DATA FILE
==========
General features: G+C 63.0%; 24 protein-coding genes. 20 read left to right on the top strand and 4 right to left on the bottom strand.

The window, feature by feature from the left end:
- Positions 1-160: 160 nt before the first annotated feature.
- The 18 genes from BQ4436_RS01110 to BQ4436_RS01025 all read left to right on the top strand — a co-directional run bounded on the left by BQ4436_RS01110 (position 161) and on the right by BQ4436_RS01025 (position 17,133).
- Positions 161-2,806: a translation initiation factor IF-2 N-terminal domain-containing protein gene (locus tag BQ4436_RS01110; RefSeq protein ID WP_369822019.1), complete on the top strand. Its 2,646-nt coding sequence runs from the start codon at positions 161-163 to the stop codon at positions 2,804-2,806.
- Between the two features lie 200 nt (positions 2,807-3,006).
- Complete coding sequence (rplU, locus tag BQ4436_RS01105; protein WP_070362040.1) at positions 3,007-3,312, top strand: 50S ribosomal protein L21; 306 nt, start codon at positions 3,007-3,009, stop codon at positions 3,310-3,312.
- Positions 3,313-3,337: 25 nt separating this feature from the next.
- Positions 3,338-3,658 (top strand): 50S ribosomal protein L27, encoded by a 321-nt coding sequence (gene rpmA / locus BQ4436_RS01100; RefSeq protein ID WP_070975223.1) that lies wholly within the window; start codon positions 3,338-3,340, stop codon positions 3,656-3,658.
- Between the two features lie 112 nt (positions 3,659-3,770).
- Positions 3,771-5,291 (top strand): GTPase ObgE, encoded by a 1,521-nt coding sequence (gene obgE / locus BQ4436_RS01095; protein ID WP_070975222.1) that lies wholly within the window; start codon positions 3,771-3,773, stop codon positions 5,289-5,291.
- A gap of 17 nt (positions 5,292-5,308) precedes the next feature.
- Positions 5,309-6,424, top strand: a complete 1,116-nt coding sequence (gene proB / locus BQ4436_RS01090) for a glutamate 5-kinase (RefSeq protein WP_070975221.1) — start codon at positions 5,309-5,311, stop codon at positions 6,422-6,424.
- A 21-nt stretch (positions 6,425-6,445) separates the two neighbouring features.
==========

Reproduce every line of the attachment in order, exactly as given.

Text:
General features: G+C 63.0%; 24 protein-coding genes. 20 read left to right on the top strand and 4 right to left on the bottom strand.

The window, feature by feature from the left end:
- Positions 1-160: 160 nt before the first annotated feature.
- The 18 genes from BQ4436_RS01110 to BQ4436_RS01025 all read left to right on the top strand — a co-directional run bounded on the left by BQ4436_RS01110 (position 161) and on the right by BQ4436_RS01025 (position 17,133).
- Positions 161-2,806: a translation initiation factor IF-2 N-terminal domain-containing protein gene (locus tag BQ4436_RS01110; RefSeq protein ID WP_369822019.1), complete on the top strand. Its 2,646-nt coding sequence runs from the start codon at positions 161-163 to the stop codon at positions 2,804-2,806.
- Between the two features lie 200 nt (positions 2,807-3,006).
- Complete coding sequence (rplU, locus tag BQ4436_RS01105; protein WP_070362040.1) at positions 3,007-3,312, top strand: 50S ribosomal protein L21; 306 nt, start codon at positions 3,007-3,009, stop codon at positions 3,310-3,312.
- Positions 3,313-3,337: 25 nt separating this feature from the next.
- Positions 3,338-3,658 (top strand): 50S ribosomal protein L27, encoded by a 321-nt coding sequence (gene rpmA / locus BQ4436_RS01100; RefSeq protein ID WP_070975223.1) that lies wholly within the window; start codon positions 3,338-3,340, stop codon positions 3,656-3,658.
- Between the two features lie 112 nt (positions 3,659-3,770).
- Positions 3,771-5,291 (top strand): GTPase ObgE, encoded by a 1,521-nt coding sequence (gene obgE / locus BQ4436_RS01095; protein ID WP_070975222.1) that lies wholly within the window; start codon positions 3,771-3,773, stop codon positions 5,289-5,291.
- A gap of 17 nt (positions 5,292-5,308) precedes the next feature.
- Positions 5,309-6,424, top strand: a complete 1,116-nt coding sequence (gene proB / locus BQ4436_RS01090) for a glutamate 5-kinase (RefSeq protein WP_070975221.1) — start codon at positions 5,309-5,311, stop codon at positions 6,422-6,424.
- A 21-nt stretch (positions 6,425-6,445) separates the two neighbouring features.